For the remainder, however, unit commanders ordered them arrested, and held in a makeshift brig in the Luhansk region, according to Kaminsky, where they were being given food only once a day.

As of July 20, the fate of the detained soldiers was unknown.

Russian military regulations provide some legal justification and procedures for soldiers who disobey orders, according to Sergei Krivenko, a rights activist -- particularly for those who state they are anti-war, or pacifists.

“If a soldier acts according to such procedures, then he cannot be criminally prosecuted for this. Because there are no criminal articles for requesting the termination of a contract based on anti-war beliefs,” Krivenko told Current Time. “The soldier is in the unit, he’s not running away anywhere. And that means he can’t be prosecuted for desertion or going AWOL.”

“He’s not refusing to carry out orders, so the article on insubordination or disobeying orders isn’t relevant either, because he’s not refusing to do so,” he said. “He simply declares that he has anti-war convictions.”

'I Had To Refuse So I Could Stay Alive'

Russia’s troops in Ukraine are largely made up of contract soldiers: volunteer personnel who sign fixed-term contracts for service. The range of experience varies. Other units include troops from private military companies like Vagner, or specialized, semiautonomous units overseen by Chechnya’s strongman leader, Ramzan Kadyrov.

The discontent in Kaminsky’s 11th Brigade is not an isolated case, and there are indications that Russian commanders are trying different tactics to keep the problem from spiraling out of control: for example, publicly shaming soldiers who are refusing to fight.

In Buryatia, where the 11th Brigade is based, dozens of personnel have sought legal assistance from local activists, seeking to break their contracts and get out of service in Ukraine, for various reasons.

In the southern Russian town of Budyonnovsk, on the home base for the 205th Cossack Motorized Rifle Brigade, commanders have erected a “wall of shame” with the names, ranks, and photographs of some 300 soldiers who have disobeyed orders in the Ukraine war.

“They forgot their military oaths, the ceremonial promise, their vows of duty to their Fatherland,” the board reads.

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In conversations with Current Time via the Russian social media giant VK, several soldiers from the brigade disputed the circumstances behind their inclusion on the wall of shame. All asked that their names be withheld for fear of further punishment or retaliation by commanders.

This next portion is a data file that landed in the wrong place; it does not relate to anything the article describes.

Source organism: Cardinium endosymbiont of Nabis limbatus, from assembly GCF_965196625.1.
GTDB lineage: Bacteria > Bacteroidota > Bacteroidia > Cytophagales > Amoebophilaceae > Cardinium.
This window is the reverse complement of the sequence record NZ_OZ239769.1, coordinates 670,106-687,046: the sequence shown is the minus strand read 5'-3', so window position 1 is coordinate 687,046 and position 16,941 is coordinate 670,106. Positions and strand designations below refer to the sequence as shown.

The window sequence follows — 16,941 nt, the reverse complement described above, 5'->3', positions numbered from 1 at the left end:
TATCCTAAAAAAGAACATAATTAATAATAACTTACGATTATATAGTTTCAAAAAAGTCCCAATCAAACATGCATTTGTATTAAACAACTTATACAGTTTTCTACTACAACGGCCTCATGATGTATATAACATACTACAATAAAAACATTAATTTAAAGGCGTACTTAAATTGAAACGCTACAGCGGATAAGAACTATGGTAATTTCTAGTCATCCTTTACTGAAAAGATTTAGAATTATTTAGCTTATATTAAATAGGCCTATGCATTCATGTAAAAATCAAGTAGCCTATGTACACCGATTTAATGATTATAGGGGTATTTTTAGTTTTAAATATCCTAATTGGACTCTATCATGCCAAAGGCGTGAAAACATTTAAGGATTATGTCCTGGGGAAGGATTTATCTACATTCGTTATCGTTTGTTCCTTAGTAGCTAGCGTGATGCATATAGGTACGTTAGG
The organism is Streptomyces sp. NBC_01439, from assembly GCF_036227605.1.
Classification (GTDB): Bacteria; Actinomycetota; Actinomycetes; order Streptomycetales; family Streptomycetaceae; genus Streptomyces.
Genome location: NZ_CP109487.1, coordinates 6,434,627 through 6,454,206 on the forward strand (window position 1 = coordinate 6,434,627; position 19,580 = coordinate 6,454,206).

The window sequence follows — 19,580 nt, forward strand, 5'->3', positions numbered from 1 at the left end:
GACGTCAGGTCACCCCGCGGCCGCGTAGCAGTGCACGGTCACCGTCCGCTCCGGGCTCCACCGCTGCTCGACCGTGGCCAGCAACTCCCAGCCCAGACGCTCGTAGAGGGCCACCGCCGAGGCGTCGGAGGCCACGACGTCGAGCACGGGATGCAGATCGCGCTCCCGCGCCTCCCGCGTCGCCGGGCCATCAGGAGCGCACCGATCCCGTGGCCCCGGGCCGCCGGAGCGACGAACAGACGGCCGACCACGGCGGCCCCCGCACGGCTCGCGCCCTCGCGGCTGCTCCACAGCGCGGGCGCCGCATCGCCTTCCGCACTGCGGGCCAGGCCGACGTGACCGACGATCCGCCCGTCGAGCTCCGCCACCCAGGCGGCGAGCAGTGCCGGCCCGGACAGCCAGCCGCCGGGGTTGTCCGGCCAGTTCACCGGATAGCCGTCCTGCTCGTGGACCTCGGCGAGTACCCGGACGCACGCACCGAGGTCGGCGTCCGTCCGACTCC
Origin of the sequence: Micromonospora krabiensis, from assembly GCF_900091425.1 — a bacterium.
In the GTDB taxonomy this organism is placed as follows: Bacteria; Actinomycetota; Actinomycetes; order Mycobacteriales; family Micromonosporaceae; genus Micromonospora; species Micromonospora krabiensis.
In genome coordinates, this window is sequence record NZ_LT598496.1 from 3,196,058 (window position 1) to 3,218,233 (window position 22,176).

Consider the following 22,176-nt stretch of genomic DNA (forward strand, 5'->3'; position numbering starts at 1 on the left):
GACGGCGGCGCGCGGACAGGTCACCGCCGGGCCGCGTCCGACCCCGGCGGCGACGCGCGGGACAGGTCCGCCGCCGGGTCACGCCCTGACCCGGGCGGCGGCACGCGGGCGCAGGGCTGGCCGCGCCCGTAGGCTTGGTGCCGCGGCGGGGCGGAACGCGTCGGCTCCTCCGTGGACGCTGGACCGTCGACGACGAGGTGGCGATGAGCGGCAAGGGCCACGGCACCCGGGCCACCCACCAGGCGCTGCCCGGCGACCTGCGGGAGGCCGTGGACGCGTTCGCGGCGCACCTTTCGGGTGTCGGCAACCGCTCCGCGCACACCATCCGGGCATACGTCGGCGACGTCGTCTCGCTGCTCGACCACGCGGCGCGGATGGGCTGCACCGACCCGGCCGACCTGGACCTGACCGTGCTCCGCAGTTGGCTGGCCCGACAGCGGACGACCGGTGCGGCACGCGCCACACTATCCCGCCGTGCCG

“I understand everything, of course. I signed a contract. I’m supposed to be ready for any situation; this war, this special operation,” one soldier wrote. “But I was thinking, I’m still young; at any moment, a piece of shrapnel, a bullet could fly into my head.”

The soldier said he broke his contract and resigned from the brigade before the February 24 invasion, once he realized it was in fact going forward.

“I thought a long time about it and came to the decision. I understood that I had to refuse so I could stay alive,” he said. “I don’t regret it one bit.”

'You're Nobody'

Another soldier from the 205th Brigade also said commanders gave no preparation to soldiers before the war, and when the units deployed, they were told they were going on exercises.

“We didn’t have normal munitions, no flak jackets or helmets. We had no food, no water,” he said. “Honestly, we had to supply ourselves” with food.

“I didn’t think I would quit, but it happened because of my wife’s difficult pregnancy, when I asked for a delay until after she gave birth,” a third soldier told Current Time in a VK message. “The bosses’ response was: ‘We don’t care about your problems, go ahead and quit’.”

In his conversations with Current Time, Kaminsky lamented what he described as commanders’ callous disregard for the wellbeing of their troops.

“These people are ready for anything. They don't care about the life of a soldier; what’s more important is his position and rank,” Kaminsky said.

“’I’d rather bury you on the front line, on the line of defense, than give up my position,’” he said, describing the sentiments of his commanders. “They just don't care. You’re just a soldier for them; you’re nobody.”

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    Timofei Rozhanskiy

    Timofei Rozhanskiy is a correspondent in Kyiv for Current Time, the Russian-language network led by RFE/RL in cooperation with VOA. Born in Russia, he graduated from St. Petersburg State University and also received film and video production training at Bard College in New York. Before joining Current Time’s Moscow bureau in 2019, Rozhanskiy worked for the independent Russian television channel TV Rain.